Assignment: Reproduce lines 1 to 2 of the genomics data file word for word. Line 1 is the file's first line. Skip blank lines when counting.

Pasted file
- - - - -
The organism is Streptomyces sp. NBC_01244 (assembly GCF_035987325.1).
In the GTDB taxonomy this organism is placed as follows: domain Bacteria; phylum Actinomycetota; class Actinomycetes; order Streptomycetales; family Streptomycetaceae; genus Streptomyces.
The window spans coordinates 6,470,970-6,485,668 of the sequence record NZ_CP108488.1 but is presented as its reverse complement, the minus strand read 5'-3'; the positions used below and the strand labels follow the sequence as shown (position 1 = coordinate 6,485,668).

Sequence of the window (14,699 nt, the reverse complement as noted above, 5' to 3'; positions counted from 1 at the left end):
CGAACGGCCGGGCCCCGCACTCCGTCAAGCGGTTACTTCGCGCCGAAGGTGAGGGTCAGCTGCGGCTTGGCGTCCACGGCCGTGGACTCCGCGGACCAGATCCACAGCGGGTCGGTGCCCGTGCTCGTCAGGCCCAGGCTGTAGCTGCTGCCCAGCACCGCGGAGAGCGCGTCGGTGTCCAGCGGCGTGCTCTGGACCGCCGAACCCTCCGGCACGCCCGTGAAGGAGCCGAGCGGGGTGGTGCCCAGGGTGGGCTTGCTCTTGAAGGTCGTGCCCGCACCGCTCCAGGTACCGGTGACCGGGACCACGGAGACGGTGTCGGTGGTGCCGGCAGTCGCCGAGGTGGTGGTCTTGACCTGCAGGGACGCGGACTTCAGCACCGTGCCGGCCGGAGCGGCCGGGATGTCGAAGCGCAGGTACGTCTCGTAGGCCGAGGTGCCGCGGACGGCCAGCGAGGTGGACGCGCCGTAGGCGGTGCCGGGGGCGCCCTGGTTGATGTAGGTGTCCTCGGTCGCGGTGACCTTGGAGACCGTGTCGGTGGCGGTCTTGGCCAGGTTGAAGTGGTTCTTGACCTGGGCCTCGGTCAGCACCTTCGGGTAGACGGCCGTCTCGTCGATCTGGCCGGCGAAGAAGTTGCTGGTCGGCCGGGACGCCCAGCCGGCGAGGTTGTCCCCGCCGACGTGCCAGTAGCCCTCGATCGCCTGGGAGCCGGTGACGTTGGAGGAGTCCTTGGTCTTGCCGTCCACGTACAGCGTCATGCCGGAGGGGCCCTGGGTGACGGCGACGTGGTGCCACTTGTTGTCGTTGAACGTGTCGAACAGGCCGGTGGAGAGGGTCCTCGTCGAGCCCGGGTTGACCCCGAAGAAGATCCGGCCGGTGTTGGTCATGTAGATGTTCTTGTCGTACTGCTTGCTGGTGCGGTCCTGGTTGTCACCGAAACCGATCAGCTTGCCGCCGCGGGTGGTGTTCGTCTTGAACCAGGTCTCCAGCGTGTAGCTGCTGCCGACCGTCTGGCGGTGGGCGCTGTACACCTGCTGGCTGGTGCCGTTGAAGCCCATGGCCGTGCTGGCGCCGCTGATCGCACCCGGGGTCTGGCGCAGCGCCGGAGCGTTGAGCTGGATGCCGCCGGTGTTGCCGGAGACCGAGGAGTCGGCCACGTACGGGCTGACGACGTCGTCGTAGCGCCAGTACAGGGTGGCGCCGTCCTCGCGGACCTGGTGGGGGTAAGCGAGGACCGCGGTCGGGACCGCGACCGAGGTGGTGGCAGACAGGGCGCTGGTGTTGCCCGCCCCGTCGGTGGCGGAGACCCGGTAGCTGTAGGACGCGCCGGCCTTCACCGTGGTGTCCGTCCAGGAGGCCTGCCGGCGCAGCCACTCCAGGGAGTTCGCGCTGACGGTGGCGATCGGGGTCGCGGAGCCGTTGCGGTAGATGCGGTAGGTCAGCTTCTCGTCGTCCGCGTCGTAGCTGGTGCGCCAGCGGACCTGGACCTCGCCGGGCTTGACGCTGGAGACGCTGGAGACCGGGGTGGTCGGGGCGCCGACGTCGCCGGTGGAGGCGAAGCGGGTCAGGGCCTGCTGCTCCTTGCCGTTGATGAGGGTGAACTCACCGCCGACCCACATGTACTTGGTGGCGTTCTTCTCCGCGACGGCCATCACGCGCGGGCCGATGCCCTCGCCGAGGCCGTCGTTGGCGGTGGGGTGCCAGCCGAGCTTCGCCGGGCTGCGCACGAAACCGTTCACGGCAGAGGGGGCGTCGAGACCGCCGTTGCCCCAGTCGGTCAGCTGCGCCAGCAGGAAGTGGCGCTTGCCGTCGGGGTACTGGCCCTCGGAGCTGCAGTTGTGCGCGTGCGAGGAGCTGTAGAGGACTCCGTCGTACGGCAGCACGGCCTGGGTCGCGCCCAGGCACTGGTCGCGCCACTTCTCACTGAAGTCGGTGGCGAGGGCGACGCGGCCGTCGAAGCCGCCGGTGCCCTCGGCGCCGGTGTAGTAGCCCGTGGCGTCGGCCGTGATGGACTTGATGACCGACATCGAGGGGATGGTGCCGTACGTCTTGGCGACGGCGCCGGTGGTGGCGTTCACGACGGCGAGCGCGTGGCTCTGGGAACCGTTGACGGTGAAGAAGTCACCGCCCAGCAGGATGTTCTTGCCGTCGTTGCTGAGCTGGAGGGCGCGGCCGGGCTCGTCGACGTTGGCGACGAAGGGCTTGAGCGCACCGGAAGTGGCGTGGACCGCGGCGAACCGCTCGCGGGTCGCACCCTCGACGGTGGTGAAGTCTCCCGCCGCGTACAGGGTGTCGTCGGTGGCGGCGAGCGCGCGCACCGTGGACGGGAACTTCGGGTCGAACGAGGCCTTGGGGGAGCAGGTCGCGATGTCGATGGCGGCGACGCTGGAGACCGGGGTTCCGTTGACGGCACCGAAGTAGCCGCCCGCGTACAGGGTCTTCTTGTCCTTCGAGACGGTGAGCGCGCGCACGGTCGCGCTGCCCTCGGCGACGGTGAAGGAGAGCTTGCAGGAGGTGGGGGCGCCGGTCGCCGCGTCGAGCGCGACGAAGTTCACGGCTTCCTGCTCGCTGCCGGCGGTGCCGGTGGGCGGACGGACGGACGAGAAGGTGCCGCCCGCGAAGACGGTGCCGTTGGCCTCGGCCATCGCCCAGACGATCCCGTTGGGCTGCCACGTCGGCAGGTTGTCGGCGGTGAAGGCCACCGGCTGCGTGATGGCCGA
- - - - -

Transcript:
The organism is Streptomyces sp. NBC_01244 (assembly GCF_035987325.1).
In the GTDB taxonomy this organism is placed as follows: domain Bacteria; phylum Actinomycetota; class Actinomycetes; order Streptomycetales; family Streptomycetaceae; genus Streptomyces.